Our church recently hosted a training that brought together pastors, men, and women from across our region. When the day ended and the space cleared out, a distinct echo of feedback hung in the air: “We not only heard what you said, we felt it. The way we were loved, welcomed, and cared for was tangible.”
There was something about the way our pastors, the women in our church, and our broader church family interacted that day that provided a glimpse into how we might live every day as the church—as men and women in partnership to love God and love others, bearing witness to the reality of the gospel. A taste of the eternal kingdom breaking into the here and now.
This hasn’t always been true of our church. There were days when women asked, “Am I valued? Am I needed? Where do I belong?” These questions aren’t unique in the landscape of church life. A brief survey of women will stun you with lived experiences of being unseen and undervalued—or worse, hurt and victimized.
The differences between men and women have seemed like an impossible chasm to cross, but Scripture paints a different picture—one that orients us to the joint mission to which God has called us.
Men and Women Partnering in Mission
We don’t get far in Genesis before we see God’s command to Adam and Eve: “Be fruitful and multiply and fill the earth and subdue it, and have dominion over the fish of the sea and over the birds of the heavens and over every living thing that moves on the earth” (Gen. 1:28). God made them in his image, male and female, and gave them a job: to multiply image bearers. They cannot fulfill what was asked of them without each other. The household of God was missing the key voices of our sisters and mothers. The mission was weakened without their integration into the whole. Condividi il Tweet
The new covenant expands this task as Jesus broadens our understanding of fruitfulness. It’s spiritual. All are invited to be reborn through Christ (John 3:5–7). The command to make disciples (Matt. 28:19) echoes the garden command to be fruitful and multiply. He uses both men and women as weak and limited people to make himself known.
These truths about God’s design and intent made us pause to consider how this is lived out in our church. The life cycle of church planting calls for different seasons of emphasis. In our early days, calling leaders, forming a core team, building capital relationally, and orienting to our context all had a unique set of demands. But as our church matured, there was a glaring lack of partnership between men and women. The household of God was missing the key voices of our sisters and mothers. The mission was weakened without their integration into the whole.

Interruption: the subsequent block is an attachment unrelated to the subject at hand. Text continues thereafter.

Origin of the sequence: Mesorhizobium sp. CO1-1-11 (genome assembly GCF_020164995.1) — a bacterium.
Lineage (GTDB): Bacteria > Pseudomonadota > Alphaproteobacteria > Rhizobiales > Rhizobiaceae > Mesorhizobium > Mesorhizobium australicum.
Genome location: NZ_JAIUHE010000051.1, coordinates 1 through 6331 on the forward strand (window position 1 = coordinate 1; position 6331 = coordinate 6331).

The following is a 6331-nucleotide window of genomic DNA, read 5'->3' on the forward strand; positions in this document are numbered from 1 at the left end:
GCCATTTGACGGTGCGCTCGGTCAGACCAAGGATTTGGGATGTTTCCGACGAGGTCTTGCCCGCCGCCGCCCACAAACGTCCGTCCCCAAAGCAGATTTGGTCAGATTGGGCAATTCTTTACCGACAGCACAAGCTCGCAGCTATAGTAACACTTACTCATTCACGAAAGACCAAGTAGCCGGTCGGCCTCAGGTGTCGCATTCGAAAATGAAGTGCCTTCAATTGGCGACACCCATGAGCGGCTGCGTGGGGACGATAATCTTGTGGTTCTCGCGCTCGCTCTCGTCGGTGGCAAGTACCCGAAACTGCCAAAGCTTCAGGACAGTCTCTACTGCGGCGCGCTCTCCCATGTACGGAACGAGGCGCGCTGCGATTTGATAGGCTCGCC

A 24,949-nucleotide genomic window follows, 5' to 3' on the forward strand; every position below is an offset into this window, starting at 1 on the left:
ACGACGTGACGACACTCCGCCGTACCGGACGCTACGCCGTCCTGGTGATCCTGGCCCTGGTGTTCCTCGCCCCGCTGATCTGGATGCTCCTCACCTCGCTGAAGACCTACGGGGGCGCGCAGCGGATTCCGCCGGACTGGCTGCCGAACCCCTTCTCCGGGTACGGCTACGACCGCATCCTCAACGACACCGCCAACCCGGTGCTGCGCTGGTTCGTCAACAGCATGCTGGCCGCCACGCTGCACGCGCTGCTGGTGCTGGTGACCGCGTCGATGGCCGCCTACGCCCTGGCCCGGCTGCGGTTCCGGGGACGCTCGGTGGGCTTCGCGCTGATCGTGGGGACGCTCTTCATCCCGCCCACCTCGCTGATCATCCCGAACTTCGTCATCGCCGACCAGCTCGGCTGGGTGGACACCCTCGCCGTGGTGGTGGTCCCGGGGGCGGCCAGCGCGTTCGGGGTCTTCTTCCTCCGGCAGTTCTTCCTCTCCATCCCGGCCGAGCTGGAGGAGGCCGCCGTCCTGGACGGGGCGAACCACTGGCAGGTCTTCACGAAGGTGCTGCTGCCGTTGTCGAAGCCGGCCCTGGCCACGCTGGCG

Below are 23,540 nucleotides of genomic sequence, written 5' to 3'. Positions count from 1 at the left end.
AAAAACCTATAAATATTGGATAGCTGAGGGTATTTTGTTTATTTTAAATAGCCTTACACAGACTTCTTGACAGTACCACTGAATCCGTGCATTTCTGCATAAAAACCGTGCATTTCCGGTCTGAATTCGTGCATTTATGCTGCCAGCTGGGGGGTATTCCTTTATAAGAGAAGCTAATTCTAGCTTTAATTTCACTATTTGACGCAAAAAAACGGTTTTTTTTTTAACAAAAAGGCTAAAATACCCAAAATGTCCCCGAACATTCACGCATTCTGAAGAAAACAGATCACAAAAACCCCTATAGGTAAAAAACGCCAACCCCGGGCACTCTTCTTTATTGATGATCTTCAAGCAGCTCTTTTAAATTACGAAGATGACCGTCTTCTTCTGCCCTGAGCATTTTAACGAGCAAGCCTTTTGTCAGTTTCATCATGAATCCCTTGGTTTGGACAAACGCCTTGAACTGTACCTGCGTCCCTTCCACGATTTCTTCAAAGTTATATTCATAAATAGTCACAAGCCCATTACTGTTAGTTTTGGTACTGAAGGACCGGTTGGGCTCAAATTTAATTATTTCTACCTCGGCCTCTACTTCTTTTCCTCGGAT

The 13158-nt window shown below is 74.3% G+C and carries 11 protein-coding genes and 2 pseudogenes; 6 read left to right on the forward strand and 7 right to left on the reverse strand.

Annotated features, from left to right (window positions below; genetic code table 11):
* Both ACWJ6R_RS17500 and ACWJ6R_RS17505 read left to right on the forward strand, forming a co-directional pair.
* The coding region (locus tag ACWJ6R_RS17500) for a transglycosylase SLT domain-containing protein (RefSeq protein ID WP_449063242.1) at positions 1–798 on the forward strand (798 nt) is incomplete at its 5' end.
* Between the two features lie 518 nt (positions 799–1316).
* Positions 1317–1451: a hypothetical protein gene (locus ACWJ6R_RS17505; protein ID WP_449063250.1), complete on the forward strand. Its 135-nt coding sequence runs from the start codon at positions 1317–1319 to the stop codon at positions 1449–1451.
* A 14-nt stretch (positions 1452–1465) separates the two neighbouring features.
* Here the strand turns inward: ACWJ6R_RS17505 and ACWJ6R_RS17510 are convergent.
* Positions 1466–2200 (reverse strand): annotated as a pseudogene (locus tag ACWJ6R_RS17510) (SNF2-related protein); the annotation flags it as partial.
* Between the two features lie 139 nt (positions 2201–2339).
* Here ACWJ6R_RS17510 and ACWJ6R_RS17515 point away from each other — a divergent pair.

So, how do we honor and value women in the work of gospel advancement?
Live as Family in the Church
Jesus’s proclamation of a kingdom reality regularly left his disciples bewildered. He defined who qualifies as family by orienting them to the Father’s mission. “For whoever does the will of my Father in heaven is my brother, sister, and mother” (Matt. 12:50). The gathering of people who are unlike one another, not naturally affiliated, speaks to the lavish invitation the church has to offer the world.
Our Father has adopted us as his own (Eph. 1:5). This reality shifts the relationship we have with one another. Seeing those in our church as brothers and sisters opens up intimacy and connection for which the world has no category. The church has an opportunity to be a shadow of the greater reality yet to come. It’s not a club or a set of programs to administer; it’s a diverse family united by God. The church has an opportunity to be a shadow of the greater reality yet to come. It’s not a club or a set of programs to administer; it’s a diverse family united by God. Condividi il Tweet
One of the regular statements my pastor utters is, “Don’t play scared.” The subtle divisions and potential “what-ifs?” between men and women have set roadblocks for fruitfulness. Fear can choke unity by establishing rules, rather than leaning into the relationship. We don’t ignore temptations and we must pursue holiness. Fear is a force that takes us out of the game. Believing God is with us in his call catapults us to courageous living.
Men and women are different. This is the strength and fullness of God’s design to honor what he has created. We do that by living unashamedly as who we are. To be a man and to be a woman both have glories to behold. God sets each of us in unique spheres of influence with a range of gifts. When we receive this, we notice the necessity of both men and women in mission. Our differences are purposeful and give clues on how to build healthy teams, churches, and communities that reflect Christ’s glory. The most radical strategy we might employ as church planters and church members is to honor and value the women who have been gifted to our churches. Condividi il Tweet
Our church culture has shifted by slowing down and paying attention to who Jesus has given us. The most radical strategy we might employ as church planters and church members is to honor and value the women who have been gifted to our churches. It not only builds healthy churches but is an undeniable witness to a watching world.